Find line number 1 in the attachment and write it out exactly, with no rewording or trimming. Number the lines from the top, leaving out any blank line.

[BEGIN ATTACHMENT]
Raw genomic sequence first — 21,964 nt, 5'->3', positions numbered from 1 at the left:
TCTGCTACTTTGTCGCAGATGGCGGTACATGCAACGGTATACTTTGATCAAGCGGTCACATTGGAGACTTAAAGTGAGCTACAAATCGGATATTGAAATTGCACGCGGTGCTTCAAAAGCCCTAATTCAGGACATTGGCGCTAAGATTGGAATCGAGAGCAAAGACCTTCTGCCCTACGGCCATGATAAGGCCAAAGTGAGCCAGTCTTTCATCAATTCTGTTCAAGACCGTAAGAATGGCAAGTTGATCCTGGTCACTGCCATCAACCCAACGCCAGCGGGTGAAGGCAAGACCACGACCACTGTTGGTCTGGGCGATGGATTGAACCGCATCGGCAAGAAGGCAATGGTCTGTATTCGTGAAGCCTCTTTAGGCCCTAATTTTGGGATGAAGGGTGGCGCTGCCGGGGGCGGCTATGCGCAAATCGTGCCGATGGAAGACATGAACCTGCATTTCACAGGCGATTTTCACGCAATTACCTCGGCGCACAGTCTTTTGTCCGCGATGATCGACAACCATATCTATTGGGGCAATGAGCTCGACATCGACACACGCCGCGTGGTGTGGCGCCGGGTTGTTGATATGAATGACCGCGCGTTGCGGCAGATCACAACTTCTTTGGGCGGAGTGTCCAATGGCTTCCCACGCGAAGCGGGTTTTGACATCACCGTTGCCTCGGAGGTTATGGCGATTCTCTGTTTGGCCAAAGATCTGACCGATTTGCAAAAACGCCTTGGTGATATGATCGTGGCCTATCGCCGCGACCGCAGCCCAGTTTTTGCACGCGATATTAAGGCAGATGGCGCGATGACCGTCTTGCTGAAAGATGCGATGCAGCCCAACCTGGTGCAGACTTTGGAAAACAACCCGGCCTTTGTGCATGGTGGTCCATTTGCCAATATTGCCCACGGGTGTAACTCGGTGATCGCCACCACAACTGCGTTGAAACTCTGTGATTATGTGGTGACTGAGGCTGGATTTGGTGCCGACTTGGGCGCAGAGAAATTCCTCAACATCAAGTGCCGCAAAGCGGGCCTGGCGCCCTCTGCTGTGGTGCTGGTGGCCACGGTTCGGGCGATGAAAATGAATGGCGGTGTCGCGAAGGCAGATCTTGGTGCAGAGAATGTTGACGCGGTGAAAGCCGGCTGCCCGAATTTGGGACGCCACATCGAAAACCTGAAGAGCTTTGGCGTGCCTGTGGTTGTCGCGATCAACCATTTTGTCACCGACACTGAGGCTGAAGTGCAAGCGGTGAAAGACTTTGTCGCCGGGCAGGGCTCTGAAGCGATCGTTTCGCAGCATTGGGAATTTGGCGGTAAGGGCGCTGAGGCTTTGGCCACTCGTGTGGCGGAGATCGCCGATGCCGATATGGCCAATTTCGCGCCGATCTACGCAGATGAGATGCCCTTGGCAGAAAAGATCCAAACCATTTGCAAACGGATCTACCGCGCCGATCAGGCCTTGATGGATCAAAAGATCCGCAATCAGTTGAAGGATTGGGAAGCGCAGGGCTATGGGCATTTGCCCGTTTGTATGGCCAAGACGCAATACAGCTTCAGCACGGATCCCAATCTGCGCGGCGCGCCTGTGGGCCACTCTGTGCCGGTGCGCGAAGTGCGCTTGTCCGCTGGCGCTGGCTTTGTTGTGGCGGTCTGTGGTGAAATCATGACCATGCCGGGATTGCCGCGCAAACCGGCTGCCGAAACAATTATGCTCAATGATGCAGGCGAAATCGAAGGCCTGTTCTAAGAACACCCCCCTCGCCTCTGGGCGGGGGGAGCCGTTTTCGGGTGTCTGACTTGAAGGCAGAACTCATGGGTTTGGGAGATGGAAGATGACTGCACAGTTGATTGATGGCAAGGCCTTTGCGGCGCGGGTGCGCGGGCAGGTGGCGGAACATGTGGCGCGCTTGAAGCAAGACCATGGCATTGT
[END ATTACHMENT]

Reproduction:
Raw genomic sequence first — 21,964 nt, 5'->3', positions numbered from 1 at the left: